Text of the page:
Background: A venous leg ulcer (VLU) has a significant negative impact on quality of life. Prevention of a VLU is not yet imbedded in clinical practice because risk factors for developing a first VLU are not well known.
Objectives: To explore further the progression of chronic venous disease (CVD) into a first VLU from the patient’s perspective.
Methods: A qualitative study using semistructured interviews was conducted among male and female patients with a VLU. Patients from primary and secondary care,under and over 50 years of age, and with first and recurrent VLUs were included. The interviews were transcribed and analysed using a narrative approach to a thematic analysis. Transcripts were organized in chronological order and an iterative process was used to code the transcripts.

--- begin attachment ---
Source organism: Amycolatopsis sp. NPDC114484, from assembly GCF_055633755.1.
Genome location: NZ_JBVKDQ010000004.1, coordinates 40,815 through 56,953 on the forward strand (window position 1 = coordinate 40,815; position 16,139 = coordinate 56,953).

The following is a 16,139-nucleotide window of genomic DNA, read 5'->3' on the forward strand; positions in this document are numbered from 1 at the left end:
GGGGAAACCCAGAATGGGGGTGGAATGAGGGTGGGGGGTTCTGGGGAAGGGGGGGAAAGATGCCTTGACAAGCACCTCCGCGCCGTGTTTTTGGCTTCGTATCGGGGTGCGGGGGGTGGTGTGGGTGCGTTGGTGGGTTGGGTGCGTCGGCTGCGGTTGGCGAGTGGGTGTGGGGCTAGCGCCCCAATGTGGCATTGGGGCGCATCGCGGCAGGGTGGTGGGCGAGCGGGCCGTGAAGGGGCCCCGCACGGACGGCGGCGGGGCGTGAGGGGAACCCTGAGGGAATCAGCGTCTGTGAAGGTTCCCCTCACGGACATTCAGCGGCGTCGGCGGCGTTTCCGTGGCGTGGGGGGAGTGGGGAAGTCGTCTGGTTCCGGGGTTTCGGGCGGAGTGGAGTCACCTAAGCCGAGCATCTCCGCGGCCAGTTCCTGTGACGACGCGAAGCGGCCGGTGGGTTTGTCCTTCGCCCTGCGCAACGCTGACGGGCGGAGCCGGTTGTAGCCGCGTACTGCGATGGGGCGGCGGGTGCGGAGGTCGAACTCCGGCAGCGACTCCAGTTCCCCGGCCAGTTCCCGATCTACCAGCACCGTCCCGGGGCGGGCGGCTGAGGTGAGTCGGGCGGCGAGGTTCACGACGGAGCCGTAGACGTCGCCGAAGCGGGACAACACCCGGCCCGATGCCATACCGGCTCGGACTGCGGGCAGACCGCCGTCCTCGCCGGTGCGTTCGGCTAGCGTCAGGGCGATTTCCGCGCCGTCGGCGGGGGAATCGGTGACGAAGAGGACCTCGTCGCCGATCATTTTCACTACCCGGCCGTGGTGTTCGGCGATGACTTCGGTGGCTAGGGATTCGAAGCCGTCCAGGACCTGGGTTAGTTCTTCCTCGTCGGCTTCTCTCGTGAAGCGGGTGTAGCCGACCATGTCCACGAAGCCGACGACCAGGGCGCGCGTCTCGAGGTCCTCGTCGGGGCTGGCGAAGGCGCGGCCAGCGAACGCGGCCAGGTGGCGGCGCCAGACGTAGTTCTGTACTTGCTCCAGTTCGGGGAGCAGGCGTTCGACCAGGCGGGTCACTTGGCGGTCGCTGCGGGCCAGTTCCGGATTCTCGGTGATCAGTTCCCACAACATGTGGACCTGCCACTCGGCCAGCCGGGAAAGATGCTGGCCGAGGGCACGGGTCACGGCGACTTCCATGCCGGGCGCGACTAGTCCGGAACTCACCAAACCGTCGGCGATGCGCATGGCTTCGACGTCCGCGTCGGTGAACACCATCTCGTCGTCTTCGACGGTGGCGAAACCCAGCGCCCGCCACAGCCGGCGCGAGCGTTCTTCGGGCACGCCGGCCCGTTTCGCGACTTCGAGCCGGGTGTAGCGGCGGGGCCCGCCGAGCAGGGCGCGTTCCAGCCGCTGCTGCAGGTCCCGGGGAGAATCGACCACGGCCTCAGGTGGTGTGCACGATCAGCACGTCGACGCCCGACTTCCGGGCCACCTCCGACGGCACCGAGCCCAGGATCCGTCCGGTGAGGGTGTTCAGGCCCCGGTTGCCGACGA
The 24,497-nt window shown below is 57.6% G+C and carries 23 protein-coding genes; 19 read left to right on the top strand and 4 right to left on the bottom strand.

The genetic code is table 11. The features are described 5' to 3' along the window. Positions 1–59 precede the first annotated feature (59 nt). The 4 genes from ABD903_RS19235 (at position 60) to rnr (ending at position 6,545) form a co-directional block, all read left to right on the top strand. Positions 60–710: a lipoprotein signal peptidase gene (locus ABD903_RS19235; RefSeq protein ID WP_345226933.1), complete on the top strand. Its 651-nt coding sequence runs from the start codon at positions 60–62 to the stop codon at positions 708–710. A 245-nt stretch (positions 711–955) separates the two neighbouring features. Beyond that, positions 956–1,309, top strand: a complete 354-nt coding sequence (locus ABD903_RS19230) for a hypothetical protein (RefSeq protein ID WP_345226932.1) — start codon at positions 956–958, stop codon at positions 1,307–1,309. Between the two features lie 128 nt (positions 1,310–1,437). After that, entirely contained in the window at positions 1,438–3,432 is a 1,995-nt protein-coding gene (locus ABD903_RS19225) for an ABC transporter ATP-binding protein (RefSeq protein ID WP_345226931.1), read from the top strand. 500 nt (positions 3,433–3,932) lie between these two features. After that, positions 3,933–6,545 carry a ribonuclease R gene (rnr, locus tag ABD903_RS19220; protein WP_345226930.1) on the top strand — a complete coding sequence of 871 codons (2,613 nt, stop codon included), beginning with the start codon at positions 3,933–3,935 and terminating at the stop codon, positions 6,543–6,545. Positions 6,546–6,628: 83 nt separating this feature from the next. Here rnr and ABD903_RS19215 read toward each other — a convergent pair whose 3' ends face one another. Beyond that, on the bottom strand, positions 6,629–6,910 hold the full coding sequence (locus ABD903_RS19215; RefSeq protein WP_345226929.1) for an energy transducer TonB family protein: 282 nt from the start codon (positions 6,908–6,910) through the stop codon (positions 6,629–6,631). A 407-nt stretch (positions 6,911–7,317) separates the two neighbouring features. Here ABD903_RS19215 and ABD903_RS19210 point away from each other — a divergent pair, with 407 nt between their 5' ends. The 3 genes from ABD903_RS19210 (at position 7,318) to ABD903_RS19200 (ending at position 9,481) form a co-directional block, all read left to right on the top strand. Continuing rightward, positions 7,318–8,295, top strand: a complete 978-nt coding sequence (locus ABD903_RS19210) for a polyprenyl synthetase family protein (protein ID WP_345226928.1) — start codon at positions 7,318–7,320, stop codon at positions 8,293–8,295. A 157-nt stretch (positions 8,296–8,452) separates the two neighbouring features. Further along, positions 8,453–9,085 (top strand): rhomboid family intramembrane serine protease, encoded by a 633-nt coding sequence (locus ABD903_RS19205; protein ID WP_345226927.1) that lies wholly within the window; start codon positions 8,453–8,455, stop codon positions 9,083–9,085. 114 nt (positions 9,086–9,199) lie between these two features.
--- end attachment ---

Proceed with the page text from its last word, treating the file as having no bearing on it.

Results: Four key themes and the connections made between them emerged from the 11 narratives on the progression of CVD towards a first VLU: ‘comorbidity’, ‘mobility’, ‘work and lifestyle’ and ‘acknowledgment of CVD’. Comorbidity was linked to reduced mobility and late acknowledgment of CVD. Comorbidity also affected work and lifestyle and vice versa. Work and lifestyle affected mobility and was linked to the acknowledgment of CVD.
Conclusions: A reduction in mobility as a result of comorbidity and work and lifestyle occurred before the VLU developed. Patients did not recognize symptoms of CVD and did not acknowledge the chronicity of CVD. Healthcare professionals should be aware of reductions in mobility and the knowledge deficit in patients with CVD.